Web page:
It occurs to me that we, too, in our stories, were intolerant. The whole useless cycle of history’s aberrations seems sadly repetitive.
When, I wonder, does it end?
I know when my own family’s story will end. It will end with me. There are only two of us now, on this side of the divide.
Soon there will be only one.
Tossing out old Safeway ads and TV Guides of another decade, I find a blank brown paper envelope. In it is a sepia photograph of my maternal great-grandparents posing in Victorian splendor: a treasure in the midst of trash.
I resolve to be careful, to examine everything before deciding its fate. There may be other treasures from the past to be discovered. Opening a drawer, I come across a fine Japanese box. It’s small, a little battered, but the artisans’ image of a gibbous moon hanging heavily over budding pomegranate blossoms still enchants.
It strikes me that this was my aunt’s aesthetic. For all her surface efforts at movie star glamour, she had a delicate sense of beauty, a sophisticated taste for things elegant and spare. The black box, made precious by the mysteriously hazy image, somehow evokes sadness. This woman, my aunt, the “princess” of the family, never succeeded in her lifelong search for real love, never found the prince of her romantic dreams. Hers was a life of loss indeed: two husbands who betrayed her and, in the end, a mind that betrayed her, too.
There was a lucid moment before her accelerated descent into Alzheimer’s when, with tears in her eyes, she asked me, “Am I losing my mind?” I don’t recall what I said. I know that I turned away from her to hide my own tears; then, hugged her, but only for a moment. Was I reluctant to add to her distress with my own? Or did she stir up fears I did not want to face? For we shared that fear, my aunt and I: the loss of mind is more terrible to me than almost anything else.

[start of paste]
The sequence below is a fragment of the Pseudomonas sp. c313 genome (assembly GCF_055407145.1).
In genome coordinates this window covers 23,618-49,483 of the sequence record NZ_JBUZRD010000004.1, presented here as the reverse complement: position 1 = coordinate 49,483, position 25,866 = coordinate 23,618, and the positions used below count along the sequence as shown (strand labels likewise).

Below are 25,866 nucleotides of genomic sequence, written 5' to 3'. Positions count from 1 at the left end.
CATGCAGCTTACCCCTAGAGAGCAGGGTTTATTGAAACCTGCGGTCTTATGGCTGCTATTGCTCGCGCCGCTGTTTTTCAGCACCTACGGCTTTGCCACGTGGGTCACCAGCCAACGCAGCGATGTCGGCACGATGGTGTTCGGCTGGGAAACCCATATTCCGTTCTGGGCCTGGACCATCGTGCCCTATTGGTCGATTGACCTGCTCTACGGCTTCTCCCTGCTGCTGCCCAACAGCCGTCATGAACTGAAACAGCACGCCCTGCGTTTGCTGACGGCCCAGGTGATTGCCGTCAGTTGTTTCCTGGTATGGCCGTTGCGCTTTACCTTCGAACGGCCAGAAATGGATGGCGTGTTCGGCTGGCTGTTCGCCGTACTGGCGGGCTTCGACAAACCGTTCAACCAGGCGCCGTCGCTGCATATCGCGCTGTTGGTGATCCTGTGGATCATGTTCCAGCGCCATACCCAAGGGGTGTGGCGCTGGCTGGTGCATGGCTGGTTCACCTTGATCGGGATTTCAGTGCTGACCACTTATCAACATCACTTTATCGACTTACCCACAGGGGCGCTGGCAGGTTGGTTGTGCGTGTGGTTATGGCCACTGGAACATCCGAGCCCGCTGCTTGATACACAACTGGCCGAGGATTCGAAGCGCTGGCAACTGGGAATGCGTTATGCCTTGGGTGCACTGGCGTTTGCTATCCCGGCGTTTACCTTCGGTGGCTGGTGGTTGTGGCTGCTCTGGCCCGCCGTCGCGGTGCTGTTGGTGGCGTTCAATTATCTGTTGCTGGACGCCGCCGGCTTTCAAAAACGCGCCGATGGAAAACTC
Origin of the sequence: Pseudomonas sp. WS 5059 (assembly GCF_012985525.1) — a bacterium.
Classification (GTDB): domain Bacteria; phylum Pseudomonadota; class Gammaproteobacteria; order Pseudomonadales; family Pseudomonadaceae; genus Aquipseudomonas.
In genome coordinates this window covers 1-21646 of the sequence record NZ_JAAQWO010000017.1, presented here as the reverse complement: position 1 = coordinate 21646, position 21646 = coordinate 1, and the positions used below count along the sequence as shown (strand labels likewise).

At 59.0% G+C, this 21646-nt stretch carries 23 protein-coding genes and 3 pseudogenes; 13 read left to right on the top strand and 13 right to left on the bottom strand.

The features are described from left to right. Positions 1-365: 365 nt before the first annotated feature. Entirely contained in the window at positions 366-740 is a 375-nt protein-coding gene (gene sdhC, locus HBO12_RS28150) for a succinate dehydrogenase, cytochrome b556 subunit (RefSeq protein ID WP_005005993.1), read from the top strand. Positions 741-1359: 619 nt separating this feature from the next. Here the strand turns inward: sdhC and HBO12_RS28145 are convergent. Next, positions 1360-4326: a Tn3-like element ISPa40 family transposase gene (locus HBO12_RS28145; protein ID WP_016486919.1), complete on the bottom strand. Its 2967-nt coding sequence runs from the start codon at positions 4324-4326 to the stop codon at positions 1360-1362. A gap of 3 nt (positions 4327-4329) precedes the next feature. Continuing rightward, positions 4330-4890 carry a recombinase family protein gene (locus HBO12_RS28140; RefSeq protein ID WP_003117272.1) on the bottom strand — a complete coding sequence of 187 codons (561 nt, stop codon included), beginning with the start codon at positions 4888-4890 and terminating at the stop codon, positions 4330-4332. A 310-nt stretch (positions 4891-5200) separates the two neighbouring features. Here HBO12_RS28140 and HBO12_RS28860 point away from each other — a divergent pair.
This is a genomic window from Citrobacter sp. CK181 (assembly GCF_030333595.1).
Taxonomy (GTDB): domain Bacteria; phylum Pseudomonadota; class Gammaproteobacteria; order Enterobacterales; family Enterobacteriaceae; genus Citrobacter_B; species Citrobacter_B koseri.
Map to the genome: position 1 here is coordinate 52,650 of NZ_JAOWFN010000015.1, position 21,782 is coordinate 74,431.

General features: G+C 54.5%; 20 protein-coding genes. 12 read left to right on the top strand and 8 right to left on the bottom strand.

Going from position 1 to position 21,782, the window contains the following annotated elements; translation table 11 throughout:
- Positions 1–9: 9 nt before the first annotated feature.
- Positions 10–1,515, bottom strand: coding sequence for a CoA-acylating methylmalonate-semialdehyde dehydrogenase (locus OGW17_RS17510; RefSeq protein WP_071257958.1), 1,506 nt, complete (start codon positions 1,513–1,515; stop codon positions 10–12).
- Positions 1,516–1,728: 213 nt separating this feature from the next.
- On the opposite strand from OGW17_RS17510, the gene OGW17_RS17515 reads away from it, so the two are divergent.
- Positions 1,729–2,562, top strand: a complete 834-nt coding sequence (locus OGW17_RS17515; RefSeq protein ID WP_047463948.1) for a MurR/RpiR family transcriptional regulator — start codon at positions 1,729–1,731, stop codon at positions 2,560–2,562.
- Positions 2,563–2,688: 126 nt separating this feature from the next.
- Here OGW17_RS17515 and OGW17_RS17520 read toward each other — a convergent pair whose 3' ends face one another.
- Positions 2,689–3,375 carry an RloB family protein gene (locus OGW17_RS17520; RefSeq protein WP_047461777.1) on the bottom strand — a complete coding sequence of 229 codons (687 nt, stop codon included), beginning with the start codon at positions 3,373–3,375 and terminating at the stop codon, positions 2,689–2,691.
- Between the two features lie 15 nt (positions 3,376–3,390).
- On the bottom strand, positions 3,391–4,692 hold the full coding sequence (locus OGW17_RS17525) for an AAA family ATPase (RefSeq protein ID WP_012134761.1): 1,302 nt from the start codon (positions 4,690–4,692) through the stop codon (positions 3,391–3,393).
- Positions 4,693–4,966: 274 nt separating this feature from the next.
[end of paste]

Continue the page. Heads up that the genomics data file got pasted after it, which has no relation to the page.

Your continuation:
Gently, I put the box aside. I’ll take it home, clean it up, place it where I can see it every day, and touch it on occasion—contact with that sad and dream-prone woman who loved me, hated me at times, and sought me out to give her solace in the end. Aspects of her are in me, and I often remember her story as a cautionary tale.
Throwing out bits of broken flower pots, I find, tucked under a dish, a flat rock the size of my two palms joined. Turning it over I see that it’s a piece of obsidian. Embedded in its lower half is a speck of turquoise. The gleaming black stone evokes a flood of memories: tiny islands of obsidian encountered in the Mediterranean, the obsidian found on Thera, that magical site on Santorini that I so love, archaeological digs in Italy and Greece where I unearthed obsidian tools traded by our Neolithic ancestors with tribes from as far north as the Steppes.
It seems fitting that, in this process of sorting out, I’m prompted to remember my ancient ancestors. And then, of course, the Wise Men and Wise Women of the past considered obsidian one of the healing stones. They attributed great powers to it: a stone for grounding; for clearing toxins from the liver and spleen, where anger and grief are stored; a stone for purging old deleterious emotions.
What a perfect find for this passage in our lives, my mother’s and mine.
What is being purged in this great clearing out of the detritus of my parents’ past? I’ve noticed a softening to the hard efficient edges of my tolerance towards my mother’s incessant demands. My memories of her rages, while never fully expelled, have been put away, filed as “of the distant past.” I turn to the immediate present, my life’s baggage much lighter.
The obsidian now gleams on my mantle next to a Russian icon which once hung on my great-grandmother’s wall, the same great-grandmother in that Victorian portrait.
Strange how things come together.